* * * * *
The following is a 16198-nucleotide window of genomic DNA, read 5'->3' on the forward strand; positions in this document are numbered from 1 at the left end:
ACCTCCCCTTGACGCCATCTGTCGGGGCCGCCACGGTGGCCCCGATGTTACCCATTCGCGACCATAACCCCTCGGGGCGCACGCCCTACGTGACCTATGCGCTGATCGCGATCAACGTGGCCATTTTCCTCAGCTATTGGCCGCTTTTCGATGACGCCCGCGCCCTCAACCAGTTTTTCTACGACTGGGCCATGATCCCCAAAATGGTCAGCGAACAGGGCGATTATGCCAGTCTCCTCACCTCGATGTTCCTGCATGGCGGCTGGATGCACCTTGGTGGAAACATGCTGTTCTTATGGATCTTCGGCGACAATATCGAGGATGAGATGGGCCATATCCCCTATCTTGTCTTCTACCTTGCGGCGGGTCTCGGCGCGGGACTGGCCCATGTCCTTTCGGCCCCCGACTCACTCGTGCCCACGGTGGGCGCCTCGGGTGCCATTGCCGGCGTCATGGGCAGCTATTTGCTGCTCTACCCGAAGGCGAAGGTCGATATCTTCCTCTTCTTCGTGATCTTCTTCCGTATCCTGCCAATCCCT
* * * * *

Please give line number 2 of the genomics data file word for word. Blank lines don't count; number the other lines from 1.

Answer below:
ACCTCCCCTTGACGCCATCTGTCGGGGCCGCCACGGTGGCCCCGATGTTACCCATTCGCGACCATAACCCCTCGGGGCGCACGCCCTACGTGACCTATGCGCTGATCGCGATCAACGTGGCCATTTTCCTCAGCTATTGGCCGCTTTTCGATGACGCCCGCGCCCTCAACCAGTTTTTCTACGACTGGGCCATGATCCCCAAAATGGTCAGCGAACAGGGCGATTATGCCAGTCTCCTCACCTCGATGTTCCTGCATGGCGGCTGGATGCACCTTGGTGGAAACATGCTGTTCTTATGGATCTTCGGCGACAATATCGAGGATGAGATGGGCCATATCCCCTATCTTGTCTTCTACCTTGCGGCGGGTCTCGGCGCGGGACTGGCCCATGTCCTTTCGGCCCCCGACTCACTCGTGCCCACGGTGGGCGCCTCGGGTGCCATTGCCGGCGTCATGGGCAGCTATTTGCTGCTCTACCCGAAGGCGAAGGTCGATATCTTCCTCTTCTTCGTGATCTTCTTCCGTATCCTGCCAATCCCT